Categories: Dwarf Cats

Bambino cat breeder ordered to stop by Dutch authorities

“A pet is not a fashion statement. I see how lost the animal is without its whiskers. Its welfare is really in danger.” – Dutch veterinarian, Frederieke Schouten

Bambino cat. Photo: Copyright Helmi Flick

The Dutch have a law which makes it illegal to breed animals which are inherently unhealthy. The Germans have the same law.

The Dutch rarely enforce the law because enforcement is dependent on a complaint I am told by the Dutch website.

In this instance, for the first time, the Netherlands Food and Consumer Product Safety Authority (NVWA) have issued a warning to a Bambino cat breeder. As I understand it this is tantamount to an order to stop.

Bambino cat

The Bambino is a dwarf Sphynx cat; a hairless cat breed just like the Sphynx with short legs. The report does not mention it but dwarf cats can also suffer from lordosis and pectus excavated. These are specific dwarf cat health problems.

The breeder is Cattery van Loottakkers in Gendt. If they don’t stop they’ll be fined 1,500 euros. They have said they will stop and sterilise their breeding cats.

NVWA rely on research by Utrecht University for information about inherently unhealthy cat and dog breeds.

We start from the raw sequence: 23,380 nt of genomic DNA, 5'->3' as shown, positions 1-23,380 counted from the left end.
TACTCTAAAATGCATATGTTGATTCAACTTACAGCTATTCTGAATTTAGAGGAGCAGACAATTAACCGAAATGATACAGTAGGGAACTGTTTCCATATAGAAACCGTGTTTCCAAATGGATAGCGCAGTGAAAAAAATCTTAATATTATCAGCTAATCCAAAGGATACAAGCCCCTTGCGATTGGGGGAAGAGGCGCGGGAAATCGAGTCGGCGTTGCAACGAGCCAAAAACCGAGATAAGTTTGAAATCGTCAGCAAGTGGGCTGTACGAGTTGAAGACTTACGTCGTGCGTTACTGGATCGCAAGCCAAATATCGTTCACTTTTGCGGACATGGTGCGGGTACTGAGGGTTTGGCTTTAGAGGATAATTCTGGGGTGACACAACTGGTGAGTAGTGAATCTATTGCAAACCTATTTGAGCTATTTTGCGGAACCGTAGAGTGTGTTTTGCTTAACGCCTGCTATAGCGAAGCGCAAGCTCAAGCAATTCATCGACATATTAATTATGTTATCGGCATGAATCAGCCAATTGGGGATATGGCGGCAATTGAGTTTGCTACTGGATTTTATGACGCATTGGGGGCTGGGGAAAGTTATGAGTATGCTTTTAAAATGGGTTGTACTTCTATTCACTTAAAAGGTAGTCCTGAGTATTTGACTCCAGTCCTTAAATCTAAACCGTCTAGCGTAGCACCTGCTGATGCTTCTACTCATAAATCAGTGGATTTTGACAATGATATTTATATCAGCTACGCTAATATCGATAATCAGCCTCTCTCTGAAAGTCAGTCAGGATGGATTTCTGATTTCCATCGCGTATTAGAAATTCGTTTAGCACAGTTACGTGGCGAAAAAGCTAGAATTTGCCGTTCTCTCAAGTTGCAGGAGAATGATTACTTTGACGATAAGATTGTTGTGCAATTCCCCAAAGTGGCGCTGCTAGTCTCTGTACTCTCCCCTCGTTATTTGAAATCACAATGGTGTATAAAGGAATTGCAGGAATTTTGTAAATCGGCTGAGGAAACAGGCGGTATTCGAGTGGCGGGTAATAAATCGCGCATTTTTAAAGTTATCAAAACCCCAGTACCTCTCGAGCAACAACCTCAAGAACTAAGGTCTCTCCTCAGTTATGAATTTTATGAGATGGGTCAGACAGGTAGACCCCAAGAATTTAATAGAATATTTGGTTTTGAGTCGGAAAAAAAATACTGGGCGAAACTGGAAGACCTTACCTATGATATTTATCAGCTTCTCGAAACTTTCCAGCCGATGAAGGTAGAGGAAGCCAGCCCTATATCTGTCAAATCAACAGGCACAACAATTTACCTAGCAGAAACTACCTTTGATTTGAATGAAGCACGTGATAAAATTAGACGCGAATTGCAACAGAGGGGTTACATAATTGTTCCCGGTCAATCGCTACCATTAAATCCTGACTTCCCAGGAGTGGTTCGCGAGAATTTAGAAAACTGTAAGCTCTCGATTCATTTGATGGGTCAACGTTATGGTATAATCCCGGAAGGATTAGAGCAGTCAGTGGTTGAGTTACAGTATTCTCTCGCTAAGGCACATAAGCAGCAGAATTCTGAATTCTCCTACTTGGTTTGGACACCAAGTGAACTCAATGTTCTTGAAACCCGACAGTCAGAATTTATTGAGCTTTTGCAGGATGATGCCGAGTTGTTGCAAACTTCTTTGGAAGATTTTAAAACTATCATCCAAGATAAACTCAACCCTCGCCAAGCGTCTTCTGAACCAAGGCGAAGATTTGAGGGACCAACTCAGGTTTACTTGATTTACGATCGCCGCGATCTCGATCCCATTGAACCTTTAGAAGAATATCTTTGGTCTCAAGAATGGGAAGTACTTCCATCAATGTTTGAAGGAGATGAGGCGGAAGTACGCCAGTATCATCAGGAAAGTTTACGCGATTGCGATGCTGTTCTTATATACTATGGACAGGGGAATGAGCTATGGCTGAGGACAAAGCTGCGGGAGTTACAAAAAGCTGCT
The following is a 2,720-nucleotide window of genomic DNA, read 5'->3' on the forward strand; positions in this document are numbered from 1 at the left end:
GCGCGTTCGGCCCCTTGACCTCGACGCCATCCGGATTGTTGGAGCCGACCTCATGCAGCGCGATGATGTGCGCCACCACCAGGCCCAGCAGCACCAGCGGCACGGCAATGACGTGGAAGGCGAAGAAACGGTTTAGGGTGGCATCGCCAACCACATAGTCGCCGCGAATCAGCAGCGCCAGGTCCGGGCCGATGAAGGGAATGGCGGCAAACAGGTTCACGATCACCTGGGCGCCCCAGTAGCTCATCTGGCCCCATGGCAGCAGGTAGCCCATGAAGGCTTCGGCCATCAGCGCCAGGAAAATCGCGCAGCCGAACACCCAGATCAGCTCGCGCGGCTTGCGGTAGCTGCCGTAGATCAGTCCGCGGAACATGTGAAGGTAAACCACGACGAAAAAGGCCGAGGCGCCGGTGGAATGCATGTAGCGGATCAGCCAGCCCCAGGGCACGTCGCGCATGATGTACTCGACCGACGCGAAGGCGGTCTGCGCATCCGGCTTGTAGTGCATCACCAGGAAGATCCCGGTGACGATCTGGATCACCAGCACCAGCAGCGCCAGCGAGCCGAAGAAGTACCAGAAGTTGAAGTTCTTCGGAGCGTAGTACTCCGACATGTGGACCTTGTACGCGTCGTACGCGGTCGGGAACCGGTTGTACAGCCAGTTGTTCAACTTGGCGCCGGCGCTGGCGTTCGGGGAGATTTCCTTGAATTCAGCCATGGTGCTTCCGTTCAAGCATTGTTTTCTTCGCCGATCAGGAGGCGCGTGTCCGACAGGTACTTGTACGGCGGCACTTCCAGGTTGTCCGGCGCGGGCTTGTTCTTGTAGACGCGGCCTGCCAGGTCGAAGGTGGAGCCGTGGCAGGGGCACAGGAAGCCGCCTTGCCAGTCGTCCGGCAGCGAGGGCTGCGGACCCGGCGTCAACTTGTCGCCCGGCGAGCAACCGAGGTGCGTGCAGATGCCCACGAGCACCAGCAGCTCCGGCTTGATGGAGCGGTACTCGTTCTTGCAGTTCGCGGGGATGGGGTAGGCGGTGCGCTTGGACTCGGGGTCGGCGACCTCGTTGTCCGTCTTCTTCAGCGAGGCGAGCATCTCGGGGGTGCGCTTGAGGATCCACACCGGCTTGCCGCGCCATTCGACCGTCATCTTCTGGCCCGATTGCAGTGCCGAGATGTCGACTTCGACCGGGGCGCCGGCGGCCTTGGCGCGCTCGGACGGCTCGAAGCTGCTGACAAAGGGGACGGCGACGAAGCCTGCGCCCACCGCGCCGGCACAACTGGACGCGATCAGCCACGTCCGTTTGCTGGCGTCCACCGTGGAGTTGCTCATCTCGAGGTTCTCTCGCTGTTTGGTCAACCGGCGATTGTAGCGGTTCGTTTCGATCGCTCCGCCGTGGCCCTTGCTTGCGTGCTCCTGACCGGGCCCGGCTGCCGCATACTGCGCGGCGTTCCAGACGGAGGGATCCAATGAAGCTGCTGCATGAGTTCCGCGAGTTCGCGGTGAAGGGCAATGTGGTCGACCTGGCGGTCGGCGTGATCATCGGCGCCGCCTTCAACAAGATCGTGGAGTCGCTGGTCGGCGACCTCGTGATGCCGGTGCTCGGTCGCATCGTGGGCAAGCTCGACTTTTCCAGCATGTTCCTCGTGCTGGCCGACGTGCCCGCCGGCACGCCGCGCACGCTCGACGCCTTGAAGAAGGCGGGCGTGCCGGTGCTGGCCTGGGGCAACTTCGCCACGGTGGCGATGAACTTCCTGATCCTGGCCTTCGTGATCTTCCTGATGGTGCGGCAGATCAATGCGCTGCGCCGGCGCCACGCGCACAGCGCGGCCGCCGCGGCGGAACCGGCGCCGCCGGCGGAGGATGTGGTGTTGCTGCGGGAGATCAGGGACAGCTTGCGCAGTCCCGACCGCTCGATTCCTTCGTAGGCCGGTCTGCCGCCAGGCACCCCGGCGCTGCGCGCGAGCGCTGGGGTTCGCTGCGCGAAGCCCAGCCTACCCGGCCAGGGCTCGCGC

Comment: the policy of banning inherently unhealthy cat and dog breeds is to be praised. As far as I know it is only in place in Europe (excluding the UK). In Germany it is called “Torture Breeding’ – Qualzucht. Germany outlaws a fairly extensive list of anatomical defects and breeds. It is very impressive and I feel sure that Americans would like to adopt this standard. It would be something to aim for.

The UK does not have such laws but the general animal welfare law (Animal Welfare Act 2006) might cover it but I am not sure that it does. Dwarf cats (of which there are many breeds) are not bred in the UK as far as I know. However, the GCCF (the premier cat association in the UK) allow the flat-faced Persian which is inherently unhealthy.

When you think about it, it is common sense to forbid the creation of interesting looking cats and dogs which have built-in health issues. Why create animals like this when there are many rescue animals in shelters?

The idea of pets as fashion accessories is gaining traction as celebrities such as Taylor Swift promote fancy cat breeds such as the Scottish Fold which can inherit severe health issues.

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Michael Broad

Hi, I am 70-years-of-age at 2019. For 14 years before I retired at 57, I worked as a solicitor in general law specialising in family law. Before that I worked in a number of different jobs including professional photography. I have a longstanding girlfriend, Michelle. We like to walk in Richmond Park which is near my home because I love nature and the landscape (as well as cats and all animals).

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